Veterans of World War II also are showcased near a B-29 Superfortress. B-29s carried the atomic bombs dropped on Hiroshima and Nagasaki, Japan.
It seemed fitting to me that a P-51 Mustang fighter is displayed in this area. It was developed toward the end of the war and actually had the speed and the range to accompany bomber flights all the way to Germany from British airfields. Up to that time, allied fighter aircraft did not have the operational range to make it to German targets and back. The P-51 greatly enhanced the ability of the Army Air Force to hit targets throughout Axis-occupied countries.
One of the volunteers pointed out to me a B-25 Mitchell twin-engine bomber that he said was very effective against German Panzer tanks in North Africa, as it could be flown at speeds of more than 300 miles per hour just off the desert floor.
I recall newscasts about duels between American F-86s and MiG 15s during the Korean conflict. I was actually surprised to see how small the North Korean MiG 15 on exhibit looked. In contrast, the SR-71 Blackbird, the awesome spy plane capable of speeds above 2,000 miles per hour and of achieving altitudes far beyond the reach of other planes or even air defenses, was simply huge. It wasn’t placed close enough to any of the World War II bombers to physically compare, but it seemed as though the Blackbird would dwarf them.
In addition to military aircraft, the museum contains an impressive number of other types of planes, both in hangars and outside. Don’t be like me, and get so focused on the planes on the floor that you fail to look up. Many planes hang from the ceiling.
The outdoor aircraft exhibits were impressive in the sheer numbers of planes shown. You could trace the development of various types of craft, from the ponderous B-36 with its six propeller engines augmented by four pure jet engines, through variants of the B-52, which has been in service since 1955. Fighter aircraft exhibits covered everything from early jet combat planes to modern versions, and included several Russian MiGs.
In addition to the military planes, you will see sizeable numbers of trainers, general aviation aircraft, and even commercial airliners from those days when instead of barreling down the runway and off into the wild blue yonder, your airliner sat in special areas at the beginning of the runway while the flight crew made sure those huge radial engines were warmed up enough to allow takeoff. A Douglas DC-7 on display brought back memories of a nine-hour grind on a DC-7 from Oakland, California to Chicago, Illinois. At least the seats were comfortable.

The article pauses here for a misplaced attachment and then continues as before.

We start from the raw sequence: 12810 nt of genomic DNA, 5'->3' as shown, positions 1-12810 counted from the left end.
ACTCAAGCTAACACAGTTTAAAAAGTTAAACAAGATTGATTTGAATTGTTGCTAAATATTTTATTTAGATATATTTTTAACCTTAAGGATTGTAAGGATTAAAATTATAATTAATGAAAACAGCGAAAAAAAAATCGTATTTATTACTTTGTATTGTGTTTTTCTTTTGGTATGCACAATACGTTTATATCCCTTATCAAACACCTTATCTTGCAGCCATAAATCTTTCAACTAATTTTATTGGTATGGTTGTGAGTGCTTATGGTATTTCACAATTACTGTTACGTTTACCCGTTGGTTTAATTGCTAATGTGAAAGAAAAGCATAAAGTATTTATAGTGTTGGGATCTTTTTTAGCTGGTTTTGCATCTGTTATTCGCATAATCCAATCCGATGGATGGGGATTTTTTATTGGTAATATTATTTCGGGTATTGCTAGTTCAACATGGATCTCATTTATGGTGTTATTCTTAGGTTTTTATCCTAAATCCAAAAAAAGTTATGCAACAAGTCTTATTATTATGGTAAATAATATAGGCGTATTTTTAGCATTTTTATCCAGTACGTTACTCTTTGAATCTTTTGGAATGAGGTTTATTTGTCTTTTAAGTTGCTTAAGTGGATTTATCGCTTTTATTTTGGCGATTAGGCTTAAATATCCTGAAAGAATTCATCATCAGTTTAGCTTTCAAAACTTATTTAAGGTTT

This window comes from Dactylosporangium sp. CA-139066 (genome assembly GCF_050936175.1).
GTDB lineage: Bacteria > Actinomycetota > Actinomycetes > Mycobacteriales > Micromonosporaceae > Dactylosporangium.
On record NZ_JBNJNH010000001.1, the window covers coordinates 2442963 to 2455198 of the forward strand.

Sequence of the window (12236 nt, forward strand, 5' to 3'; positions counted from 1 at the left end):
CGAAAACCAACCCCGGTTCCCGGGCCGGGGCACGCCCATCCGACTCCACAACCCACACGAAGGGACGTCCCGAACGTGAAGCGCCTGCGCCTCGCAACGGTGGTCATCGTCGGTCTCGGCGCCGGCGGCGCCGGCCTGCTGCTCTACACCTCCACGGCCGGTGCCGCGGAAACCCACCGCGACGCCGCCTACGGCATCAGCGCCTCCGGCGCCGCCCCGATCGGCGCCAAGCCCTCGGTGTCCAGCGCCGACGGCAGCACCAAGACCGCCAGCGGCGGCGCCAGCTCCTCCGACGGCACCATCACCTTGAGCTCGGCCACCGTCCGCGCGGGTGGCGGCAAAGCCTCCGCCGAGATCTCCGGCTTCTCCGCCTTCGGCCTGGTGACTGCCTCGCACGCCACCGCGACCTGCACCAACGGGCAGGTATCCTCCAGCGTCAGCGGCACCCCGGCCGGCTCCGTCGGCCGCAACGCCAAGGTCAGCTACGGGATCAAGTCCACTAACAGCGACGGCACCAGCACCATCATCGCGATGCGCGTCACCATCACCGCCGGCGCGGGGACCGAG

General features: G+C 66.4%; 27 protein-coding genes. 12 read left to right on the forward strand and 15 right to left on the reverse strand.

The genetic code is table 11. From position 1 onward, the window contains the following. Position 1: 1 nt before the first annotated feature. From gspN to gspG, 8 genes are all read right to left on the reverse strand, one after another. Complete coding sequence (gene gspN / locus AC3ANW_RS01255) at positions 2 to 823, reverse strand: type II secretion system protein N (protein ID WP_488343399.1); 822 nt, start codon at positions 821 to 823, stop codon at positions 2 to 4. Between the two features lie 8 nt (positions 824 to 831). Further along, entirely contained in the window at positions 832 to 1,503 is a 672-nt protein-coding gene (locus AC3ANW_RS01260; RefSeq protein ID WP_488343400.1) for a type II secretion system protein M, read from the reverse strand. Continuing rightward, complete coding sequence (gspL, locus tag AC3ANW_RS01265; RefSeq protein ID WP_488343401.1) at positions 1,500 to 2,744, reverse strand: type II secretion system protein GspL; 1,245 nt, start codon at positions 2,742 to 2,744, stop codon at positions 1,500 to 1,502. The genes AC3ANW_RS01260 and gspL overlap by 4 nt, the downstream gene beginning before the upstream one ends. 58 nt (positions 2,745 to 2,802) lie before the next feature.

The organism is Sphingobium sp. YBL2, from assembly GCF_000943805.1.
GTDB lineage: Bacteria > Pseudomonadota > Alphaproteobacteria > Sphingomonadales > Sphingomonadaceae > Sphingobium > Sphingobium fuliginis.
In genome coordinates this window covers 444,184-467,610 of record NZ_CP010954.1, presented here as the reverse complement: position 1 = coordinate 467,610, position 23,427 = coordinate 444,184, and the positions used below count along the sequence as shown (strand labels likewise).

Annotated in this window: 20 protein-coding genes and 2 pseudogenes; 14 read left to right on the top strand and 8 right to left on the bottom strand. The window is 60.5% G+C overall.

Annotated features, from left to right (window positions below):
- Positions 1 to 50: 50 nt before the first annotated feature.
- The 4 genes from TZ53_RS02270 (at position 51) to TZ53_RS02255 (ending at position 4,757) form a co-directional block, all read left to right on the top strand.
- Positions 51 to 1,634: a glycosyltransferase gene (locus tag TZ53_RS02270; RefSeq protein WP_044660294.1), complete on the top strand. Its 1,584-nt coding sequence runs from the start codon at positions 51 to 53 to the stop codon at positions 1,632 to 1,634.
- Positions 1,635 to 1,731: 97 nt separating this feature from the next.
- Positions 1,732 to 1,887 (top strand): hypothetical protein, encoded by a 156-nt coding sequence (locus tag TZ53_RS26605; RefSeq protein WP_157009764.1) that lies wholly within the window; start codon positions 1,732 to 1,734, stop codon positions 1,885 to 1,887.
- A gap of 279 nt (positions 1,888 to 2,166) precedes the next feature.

In addition to airplanes, exhibits both inside and outside include a significant number of helicopters, among them military and civilian versions. Some are small enough to resemble toys, while others are huge, such as the impressive Sky Crane. The famed Huey helicopter used in Vietnam is among the exhibits, and I’ll guess that anyone who served there can’t look at it without remembering the sound they made.
The Pima Air & Space Museum appeals to anyone who has an interest in aircraft and flying. You can make your visit a casual one, simply browsing and focusing on anything that captures your interest, or you can make use of the extensive signage and availability of volunteers who will provide information to almost any depth you could desire. The Pima Air & Space Museum should definitely be on your bucket list when you’re near Tucson.
Pima Air & Space Museum
6000 E. Valencia
Tucson, AZ 85756
The museum is open daily (except Thanksgiving and Christmas) from 9:00 a.m. to 5:00 p.m.; last admittance at 4:00 p.m. Free parking is available, with ample space for vehicles of all sizes. Admission is $15.50 for adults, $12.75 for seniors, and $9 for children 7 to 12. Children 6 and under are admitted free. Children under 15 must be accompanied by an adult.